More than that, it will “set the trajectory” for everything that happens at Hensley Field, Chacko says. The city won’t just hand the reins to the first developer that expresses an interest. “The plan will set up a mechanism by which we can actually get some competition and make sure we get the best possible outcome here,” he says. “And then we can also measure how the site can be used to advance specific city objectives related to economic development, related to the environment, and related to equity.”

McCann Adams Studio, the firm charged by the city with developing its master plan for Hensley Field, previously led the redevelopment of Austin’s old Robert Mueller Municipal Airport, now a bustling “urban village” with housing, retail, and office space. The city of Austin partnered with one major developer on the site. The project got a significant boost when a large institution, the Dell Children’s Medical Center, committed to building at Mueller, investing in infrastructure at the site, and proving to the broader real estate market that turning an old airport into a real neighborhood was not such a crazy idea. What Austin did with Mueller bears many similarities to what Dallas hopes to do with Hensley Field, but it may not follow that exact path.

“We’re developing a series of scenarios. One of the scenarios is we find a major user to kick the project off,” says Jim Adams of McCann Adams. “Another scenario is that we lead with residential and we take advantage of the market, which is very hot right now for residential.”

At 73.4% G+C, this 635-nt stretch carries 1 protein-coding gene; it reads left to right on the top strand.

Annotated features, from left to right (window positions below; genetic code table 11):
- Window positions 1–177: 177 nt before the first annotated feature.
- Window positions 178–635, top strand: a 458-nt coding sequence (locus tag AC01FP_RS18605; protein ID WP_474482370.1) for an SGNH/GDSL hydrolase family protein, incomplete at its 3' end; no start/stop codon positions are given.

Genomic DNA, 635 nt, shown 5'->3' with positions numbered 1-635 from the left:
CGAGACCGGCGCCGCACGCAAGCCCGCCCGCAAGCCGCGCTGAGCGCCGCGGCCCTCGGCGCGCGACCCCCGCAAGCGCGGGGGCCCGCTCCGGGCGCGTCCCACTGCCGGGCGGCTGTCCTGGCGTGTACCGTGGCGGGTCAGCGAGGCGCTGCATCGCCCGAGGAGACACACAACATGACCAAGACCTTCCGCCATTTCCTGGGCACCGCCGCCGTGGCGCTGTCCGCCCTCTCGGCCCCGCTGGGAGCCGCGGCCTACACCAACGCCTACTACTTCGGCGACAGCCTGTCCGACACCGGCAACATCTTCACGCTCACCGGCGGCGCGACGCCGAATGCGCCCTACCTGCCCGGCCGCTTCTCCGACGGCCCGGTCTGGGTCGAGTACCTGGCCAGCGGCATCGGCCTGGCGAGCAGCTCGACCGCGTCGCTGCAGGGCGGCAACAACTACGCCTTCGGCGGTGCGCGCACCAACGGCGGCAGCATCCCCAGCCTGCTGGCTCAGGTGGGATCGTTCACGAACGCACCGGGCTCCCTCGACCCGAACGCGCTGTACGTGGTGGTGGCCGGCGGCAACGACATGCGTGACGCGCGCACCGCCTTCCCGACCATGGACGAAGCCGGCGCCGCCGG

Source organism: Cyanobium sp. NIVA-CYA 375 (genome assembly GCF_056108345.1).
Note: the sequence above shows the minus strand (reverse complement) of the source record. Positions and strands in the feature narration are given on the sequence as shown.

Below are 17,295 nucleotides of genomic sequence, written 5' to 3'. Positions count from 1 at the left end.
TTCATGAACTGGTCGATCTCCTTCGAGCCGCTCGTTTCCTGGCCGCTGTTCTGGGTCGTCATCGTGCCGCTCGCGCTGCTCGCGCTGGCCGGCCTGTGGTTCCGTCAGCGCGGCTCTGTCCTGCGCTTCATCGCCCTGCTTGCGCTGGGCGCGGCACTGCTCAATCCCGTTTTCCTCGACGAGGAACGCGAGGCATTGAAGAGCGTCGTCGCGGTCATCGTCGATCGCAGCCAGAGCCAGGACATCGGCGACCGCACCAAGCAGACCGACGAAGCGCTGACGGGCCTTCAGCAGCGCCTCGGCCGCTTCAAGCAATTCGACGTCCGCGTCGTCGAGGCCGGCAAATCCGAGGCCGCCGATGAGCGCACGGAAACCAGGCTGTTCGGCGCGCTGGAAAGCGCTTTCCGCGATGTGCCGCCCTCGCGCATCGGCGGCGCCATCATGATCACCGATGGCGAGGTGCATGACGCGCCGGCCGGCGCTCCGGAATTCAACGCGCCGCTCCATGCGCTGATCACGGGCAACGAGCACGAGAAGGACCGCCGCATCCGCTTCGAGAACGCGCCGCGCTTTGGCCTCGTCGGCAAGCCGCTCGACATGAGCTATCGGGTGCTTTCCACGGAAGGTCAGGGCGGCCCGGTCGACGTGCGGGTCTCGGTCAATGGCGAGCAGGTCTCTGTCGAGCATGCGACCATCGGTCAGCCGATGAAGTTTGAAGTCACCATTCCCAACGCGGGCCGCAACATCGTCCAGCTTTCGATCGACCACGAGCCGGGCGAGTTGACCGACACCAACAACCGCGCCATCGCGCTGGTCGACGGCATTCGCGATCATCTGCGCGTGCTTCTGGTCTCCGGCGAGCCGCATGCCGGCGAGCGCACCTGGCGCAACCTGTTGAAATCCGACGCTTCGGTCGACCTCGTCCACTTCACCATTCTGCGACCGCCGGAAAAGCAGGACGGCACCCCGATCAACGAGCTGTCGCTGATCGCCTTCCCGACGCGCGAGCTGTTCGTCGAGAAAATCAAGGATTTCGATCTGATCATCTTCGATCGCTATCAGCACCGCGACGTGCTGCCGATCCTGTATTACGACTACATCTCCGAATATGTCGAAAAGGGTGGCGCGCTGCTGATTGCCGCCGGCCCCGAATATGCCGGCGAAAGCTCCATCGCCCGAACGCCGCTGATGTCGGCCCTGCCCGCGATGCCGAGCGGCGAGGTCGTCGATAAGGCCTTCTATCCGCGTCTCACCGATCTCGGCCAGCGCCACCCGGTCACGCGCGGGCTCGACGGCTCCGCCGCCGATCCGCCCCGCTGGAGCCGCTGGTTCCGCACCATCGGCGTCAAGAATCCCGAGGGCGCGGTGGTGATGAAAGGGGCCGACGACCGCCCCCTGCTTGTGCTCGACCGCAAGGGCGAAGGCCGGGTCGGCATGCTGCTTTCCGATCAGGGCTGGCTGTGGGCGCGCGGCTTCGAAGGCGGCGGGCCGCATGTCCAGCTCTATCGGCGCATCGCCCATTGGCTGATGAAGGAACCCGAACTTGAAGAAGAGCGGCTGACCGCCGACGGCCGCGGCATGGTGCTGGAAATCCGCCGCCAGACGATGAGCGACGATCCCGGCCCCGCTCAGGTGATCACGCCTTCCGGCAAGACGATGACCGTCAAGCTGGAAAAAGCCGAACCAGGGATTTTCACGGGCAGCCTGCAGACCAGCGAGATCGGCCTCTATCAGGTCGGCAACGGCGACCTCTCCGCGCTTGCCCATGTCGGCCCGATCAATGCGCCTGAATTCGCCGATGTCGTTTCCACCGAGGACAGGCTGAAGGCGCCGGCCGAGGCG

Courtesy city of Dallas

The city is testing the waters on that kind of “catalytic” user, talking to universities and healthcare providers to gauge their interest in the site. But Adams doesn’t see this as strictly necessary to moving forward with Hensley Field. By the same token, the city may turn to either one master developer or multiple developers to transform Hensley Field’s 738 acres. The Dallas City Council also recently approved the creation of an economic development corporation with the power to develop properties owned by the city—like Hensley Field.

It is worth noting that Austin’s Mueller Town Center development is basically in the middle of the city, just north of Airport Boulevard, near plenty of existing activity. Dallas will not have the same sort of jumpstart with Hensley Field, which is located about 10 miles southwest of downtown in a part of the city that isn’t a robust job center. Adams isn’t too concerned about the distance from the city center impeding development at Hensley Field. He mentions a similar redevelopment project in Denver, where the decommissioned Stapleton Airport was transformed into the Central Park neighborhood about eight miles from that city’s downtown.